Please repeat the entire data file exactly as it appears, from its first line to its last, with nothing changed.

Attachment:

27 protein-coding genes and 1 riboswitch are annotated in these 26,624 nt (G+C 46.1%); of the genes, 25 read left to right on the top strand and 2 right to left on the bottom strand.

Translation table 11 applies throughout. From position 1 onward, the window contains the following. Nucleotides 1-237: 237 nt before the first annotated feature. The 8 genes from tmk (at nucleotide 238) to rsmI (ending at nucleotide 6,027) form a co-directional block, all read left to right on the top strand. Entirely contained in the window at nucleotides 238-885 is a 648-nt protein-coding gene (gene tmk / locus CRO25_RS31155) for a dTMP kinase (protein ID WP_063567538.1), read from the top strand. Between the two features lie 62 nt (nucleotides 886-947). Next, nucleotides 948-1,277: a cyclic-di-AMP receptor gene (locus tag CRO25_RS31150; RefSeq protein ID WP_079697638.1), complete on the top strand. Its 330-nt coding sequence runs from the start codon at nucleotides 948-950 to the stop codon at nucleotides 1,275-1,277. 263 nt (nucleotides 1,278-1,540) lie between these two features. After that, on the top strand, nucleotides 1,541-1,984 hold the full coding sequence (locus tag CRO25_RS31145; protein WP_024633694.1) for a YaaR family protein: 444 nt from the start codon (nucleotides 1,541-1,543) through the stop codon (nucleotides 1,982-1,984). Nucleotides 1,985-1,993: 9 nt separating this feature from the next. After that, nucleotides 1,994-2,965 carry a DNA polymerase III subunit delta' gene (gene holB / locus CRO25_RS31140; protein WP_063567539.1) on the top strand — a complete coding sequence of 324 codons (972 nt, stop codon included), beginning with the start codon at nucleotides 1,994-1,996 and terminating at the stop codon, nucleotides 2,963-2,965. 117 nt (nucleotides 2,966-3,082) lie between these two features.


27 protein-coding genes and 1 riboswitch are annotated in these 26,624 nt (G+C 46.1%); of the genes, 25 read left to right on the top strand and 2 right to left on the bottom strand.

Translation table 11 applies throughout. From position 1 onward, the window contains the following. Nucleotides 1-237: 237 nt before the first annotated feature. The 8 genes from tmk (at nucleotide 238) to rsmI (ending at nucleotide 6,027) form a co-directional block, all read left to right on the top strand. Entirely contained in the window at nucleotides 238-885 is a 648-nt protein-coding gene (gene tmk / locus CRO25_RS31155) for a dTMP kinase (protein ID WP_063567538.1), read from the top strand. Between the two features lie 62 nt (nucleotides 886-947). Next, nucleotides 948-1,277: a cyclic-di-AMP receptor gene (locus tag CRO25_RS31150; RefSeq protein ID WP_079697638.1), complete on the top strand. Its 330-nt coding sequence runs from the start codon at nucleotides 948-950 to the stop codon at nucleotides 1,275-1,277. 263 nt (nucleotides 1,278-1,540) lie between these two features. After that, on the top strand, nucleotides 1,541-1,984 hold the full coding sequence (locus tag CRO25_RS31145; protein WP_024633694.1) for a YaaR family protein: 444 nt from the start codon (nucleotides 1,541-1,543) through the stop codon (nucleotides 1,982-1,984). Nucleotides 1,985-1,993: 9 nt separating this feature from the next. After that, nucleotides 1,994-2,965 carry a DNA polymerase III subunit delta' gene (gene holB / locus CRO25_RS31140; protein WP_063567539.1) on the top strand — a complete coding sequence of 324 codons (972 nt, stop codon included), beginning with the start codon at nucleotides 1,994-1,996 and terminating at the stop codon, nucleotides 2,963-2,965. 117 nt (nucleotides 2,966-3,082) lie between these two features.